May 11, 2010

Memories from David Chappell's Lecture or Why does MS Azure still in its Alpha?

Clarification: This post is based on my understanding of the cloud computing market. I may not fully understood the full Microsoft offer, and probably in some aspects my colleague David Chappell and I have different perspectives and opinions.
UPDATE 1: (May 16, 2010) Based on conversation with
David Chappell.
I attended yesterday David Chappell's great lecture regarding the Microsoft Azure platform. Except for letting you know that you cannot find a decent WiFi Access in the Microsoft R&D offices, I would like to share with you several technical and product details regarding Azure and my opinion regarding Microsoft Cloud Computing GTM:
  1. Both auto scale and getting back to the original state are supported through the API and not automatically . You should do it manually. (UPDATE 1)
  2. There is no admin mode: you can install (almost) nothing, no SQL Server, no PHP, no MySQL in service mode and no RDP... or in other words total vendor lock-in. Since HA system requires service mode you must use the Azure stack for HA systems. (Update 1)
  3. No imaging or "stopped suspended staged server" mode where you pay only for the storage. You must pay for suspended staged machines (like in GoGrid. unlike Amazon EBS based machines)
  4. Bandwidth - few people complain regarding it, because few people use it "there is a lot of room right now...". Please notice that having a lot of room is good. However, only time will tell how Microsoft will
  5. Storage - S3, SimpleDB and SQS like storage mechanism that is accessed using REST (no SOAP in the system):
    1. Blobs: 
      1. EBS like binary data storage
      2. Can be mapped to "Azure Drives" that can be used as EBS: NTFS files
      3. CDN mechanism Support
    2. Tables: 
      1. Key value storage (NoSQL)
      2. Table>Entiity>Property {@Name;@Type;@Value}. 
      3. Don't expect for SQL and it really scalable. You are right, it is sounds just like SimpleDB.
    3. Queues: SQS like
      1. Used for task distribution between workers
      2. Please notice that you should delete messages from the Q, in order to make sure that the message does not appear again (there is a configurable 30 seconds timeout till messages will reappear)
    4. Access: grouping data into storage accounts
  6. Fabric:
    1. Fabric Controller: controls the VMs, networking and etc. A fabric agent is installed on every machine. It is interesting that Microsoft exposes this element and tells us about it, while Amazon keeps it hidden... (UPDATE 1): Please notice that this is a plus for MS, as turns out that Amazon for example does not tell us everything about its infrastructure, and maybe it is time to expose this information.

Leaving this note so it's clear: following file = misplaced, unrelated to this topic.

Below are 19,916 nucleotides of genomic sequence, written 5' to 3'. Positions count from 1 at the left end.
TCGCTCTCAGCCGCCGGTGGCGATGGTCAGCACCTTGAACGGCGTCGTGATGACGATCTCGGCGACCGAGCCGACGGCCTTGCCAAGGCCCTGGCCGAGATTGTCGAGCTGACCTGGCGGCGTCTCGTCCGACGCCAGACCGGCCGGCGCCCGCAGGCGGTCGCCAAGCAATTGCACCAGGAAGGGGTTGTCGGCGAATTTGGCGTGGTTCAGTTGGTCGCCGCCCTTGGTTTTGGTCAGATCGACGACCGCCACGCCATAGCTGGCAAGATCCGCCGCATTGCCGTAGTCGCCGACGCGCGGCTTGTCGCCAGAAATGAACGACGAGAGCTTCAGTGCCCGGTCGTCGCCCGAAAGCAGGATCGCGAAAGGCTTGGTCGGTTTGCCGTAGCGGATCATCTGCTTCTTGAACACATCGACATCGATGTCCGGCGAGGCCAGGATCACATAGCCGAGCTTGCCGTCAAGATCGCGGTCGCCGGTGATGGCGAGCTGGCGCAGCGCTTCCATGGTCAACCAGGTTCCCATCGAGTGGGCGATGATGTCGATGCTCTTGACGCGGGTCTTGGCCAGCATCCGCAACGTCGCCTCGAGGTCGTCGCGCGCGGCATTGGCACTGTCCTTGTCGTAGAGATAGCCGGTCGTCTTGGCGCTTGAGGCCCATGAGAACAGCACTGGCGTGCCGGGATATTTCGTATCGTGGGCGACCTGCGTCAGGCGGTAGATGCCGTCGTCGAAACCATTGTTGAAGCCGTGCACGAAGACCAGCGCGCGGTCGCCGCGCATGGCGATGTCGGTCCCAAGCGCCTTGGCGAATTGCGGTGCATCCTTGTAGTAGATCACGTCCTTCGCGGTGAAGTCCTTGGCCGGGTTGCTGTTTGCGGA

2. Azure Development Fabric: a downloadable framework that can be installed for development purposes on your premises. Why should you have this mess of incompatibility between development and production environments for the aim of saving few dozens of USD a month? Maybe MS knows... (UPDATE 1): Please notice that saving few bucks is a great idea. However, based on my experience WAN effects and real hosting environment can present different behavior than the one you had on your development premises. Therefore, I highly recommend you to install both your integration and production instances in the same environment.
  7. SQL Azure Database:
    1. Up to 10GB database. Sharding is a must if you really have data. But hey, if you really had data, you were not here... (UPDATE 1): If you have critical systems with a lot of data, I don't recommend using Azure yet. However, you can find a previous post of mine regarding SQL Server Sharding implementation.
  8. Windows Azure Platform AppFabric
    1. Service Bus: a SOA like solution that is aimed to connect between intranet web services and the cloud. This a major component that does not exist in other players offering, due to the MS Go To Market (GTM) strategy (see below). If you use other cloud computing environment, you may use this service while integrating it with  your internal IT environment.
    2. Access Control
Pricing is the #1 reason for using the cloud, and it seems that Microsoft is lagging behind in this